What materials are suitable for 18-day compost?

As mentioned above, we will need carbon materials and nitrogen materials.

Carbon source for 18-day compost

High-carbon materials, or what we typically call dry or brown, are dead materials. These include

  • Branches
  • Cardboard
  • Dried leaves
  • Shredded paper
  • Wood chips

Nitrogen source for 18-day compost

High nitrogen materials are moist or as we also call them green. They are the ones that break down fast.

  • Kitchen scraps
  • Grass clippings
  • Animal manure (avoid horse manure as it contains herbicides)
  • Green leafy material


Maintaining a balanced moisture level is crucial for decomposition. In dry climates, you may need more water, while in humid rainy areas, you may need to add more dry material.

So adding water to the compost pile depends greatly on the season and region you live in.

The carbon-to-nitrogen ratio for the 18-day

In the 18-day compost, it is imperative to maintain the right ratio of carbon to nitrogen. However, for a typical gardener, it may get confusing. We are not going all techy in this post, since our goal is to make things easier for people.

The easiest way to keep the right ratio is to use two buckets of dry to one bucket of wet.

How to turn the 18-day compost?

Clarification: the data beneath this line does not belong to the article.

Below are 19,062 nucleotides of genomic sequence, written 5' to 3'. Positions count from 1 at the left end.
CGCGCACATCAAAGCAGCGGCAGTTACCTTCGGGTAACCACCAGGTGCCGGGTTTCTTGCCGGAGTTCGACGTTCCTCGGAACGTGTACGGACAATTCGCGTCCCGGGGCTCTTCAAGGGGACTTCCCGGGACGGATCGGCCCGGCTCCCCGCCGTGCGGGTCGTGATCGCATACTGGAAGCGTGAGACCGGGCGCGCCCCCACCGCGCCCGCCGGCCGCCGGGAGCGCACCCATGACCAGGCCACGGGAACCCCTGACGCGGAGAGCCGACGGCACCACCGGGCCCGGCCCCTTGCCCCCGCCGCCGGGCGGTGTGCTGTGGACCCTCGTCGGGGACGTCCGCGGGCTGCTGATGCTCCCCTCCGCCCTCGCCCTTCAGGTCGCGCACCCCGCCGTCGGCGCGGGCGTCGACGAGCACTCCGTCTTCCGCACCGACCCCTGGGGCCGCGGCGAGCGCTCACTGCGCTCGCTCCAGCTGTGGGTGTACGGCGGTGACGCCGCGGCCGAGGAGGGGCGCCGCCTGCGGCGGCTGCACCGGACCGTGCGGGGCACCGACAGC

As we mentioned previously, after the fourth day of making the pile, it is time to start turning every other day.

The idea is to turn the pile inside out instead of the typical upside down. So, what was at the perimeter of the pile becomes inside and vice-versa.

Again, there is no need to make it hard, just flip the pile however way possible.

The first flip might be difficult since the materials are still intact, but from then onward it will become an easier chore.

How do you know the compost is ready?

Generally, compost is ready when you do not recognize the materials you started with.

The easy identification is that it will look like dark brown soil and smell earthy.

Let’s make 18-day compost!

This is how I made my 18-day compost to heal my soil from root-know nematode.

1- Gather the materials

In my case, I used my neighbor’s grass clippings and collected fall leaves.

I also made a wire bin to keep the pile contained.

2- Build the pile

Alternate the brown material with the green. I used two buckets of leaves topped with one bucket of grass clippings. Then water.

Repeat the process till all the materials are used. Then, cover it with a tarp or plastic.

3- Flipping the pile

On the fifth day of building the pile, I started flipping it.

The wire bin is easily removed and put aside to turn the pile into it.

Using a garden fork, I start with the outer wall of the pile.

Once all the wall is moved and put into a pile, surround it with the inner part of the first pile. Then cover.

The process is repeated every other day. You will notice heat coming out from the inner side of the pile.

4- Harvest

In my case, I did lose some heat in my pile due to missing flipping days. For this reason, my compost took about 25 days to be ready for harvest.

More resources about compost

Backyard composting

How To Restore Soil Life

Hot composting